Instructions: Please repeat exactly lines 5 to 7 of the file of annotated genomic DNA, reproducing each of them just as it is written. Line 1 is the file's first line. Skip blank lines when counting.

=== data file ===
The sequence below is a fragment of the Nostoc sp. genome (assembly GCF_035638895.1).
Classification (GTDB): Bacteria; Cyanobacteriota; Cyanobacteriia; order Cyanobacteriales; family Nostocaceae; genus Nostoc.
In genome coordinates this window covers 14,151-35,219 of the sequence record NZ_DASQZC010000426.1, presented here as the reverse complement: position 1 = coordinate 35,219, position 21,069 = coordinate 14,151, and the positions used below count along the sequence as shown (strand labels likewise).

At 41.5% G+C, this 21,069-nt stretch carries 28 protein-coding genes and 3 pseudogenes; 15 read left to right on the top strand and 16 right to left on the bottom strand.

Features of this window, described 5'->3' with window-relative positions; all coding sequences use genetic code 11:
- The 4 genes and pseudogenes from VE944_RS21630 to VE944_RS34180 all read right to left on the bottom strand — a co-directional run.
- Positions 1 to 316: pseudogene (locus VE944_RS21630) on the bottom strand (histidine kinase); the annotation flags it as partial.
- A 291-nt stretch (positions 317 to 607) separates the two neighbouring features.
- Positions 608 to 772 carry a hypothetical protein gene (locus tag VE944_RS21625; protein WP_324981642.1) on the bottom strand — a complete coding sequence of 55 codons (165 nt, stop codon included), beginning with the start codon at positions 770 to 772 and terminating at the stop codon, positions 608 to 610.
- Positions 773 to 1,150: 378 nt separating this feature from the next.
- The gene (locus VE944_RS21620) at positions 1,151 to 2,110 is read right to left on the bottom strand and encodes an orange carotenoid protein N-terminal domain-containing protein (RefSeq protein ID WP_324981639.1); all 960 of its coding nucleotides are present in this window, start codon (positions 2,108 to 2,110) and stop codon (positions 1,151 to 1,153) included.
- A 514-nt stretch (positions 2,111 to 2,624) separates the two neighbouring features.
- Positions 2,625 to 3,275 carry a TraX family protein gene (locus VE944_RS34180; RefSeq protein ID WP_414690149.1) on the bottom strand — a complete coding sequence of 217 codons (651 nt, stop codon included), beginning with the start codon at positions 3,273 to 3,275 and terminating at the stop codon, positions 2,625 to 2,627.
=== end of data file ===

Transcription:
Features of this window, described 5'->3' with window-relative positions; all coding sequences use genetic code 11:
- The 4 genes and pseudogenes from VE944_RS21630 to VE944_RS34180 all read right to left on the bottom strand — a co-directional run.
- Positions 1 to 316: pseudogene (locus VE944_RS21630) on the bottom strand (histidine kinase); the annotation flags it as partial.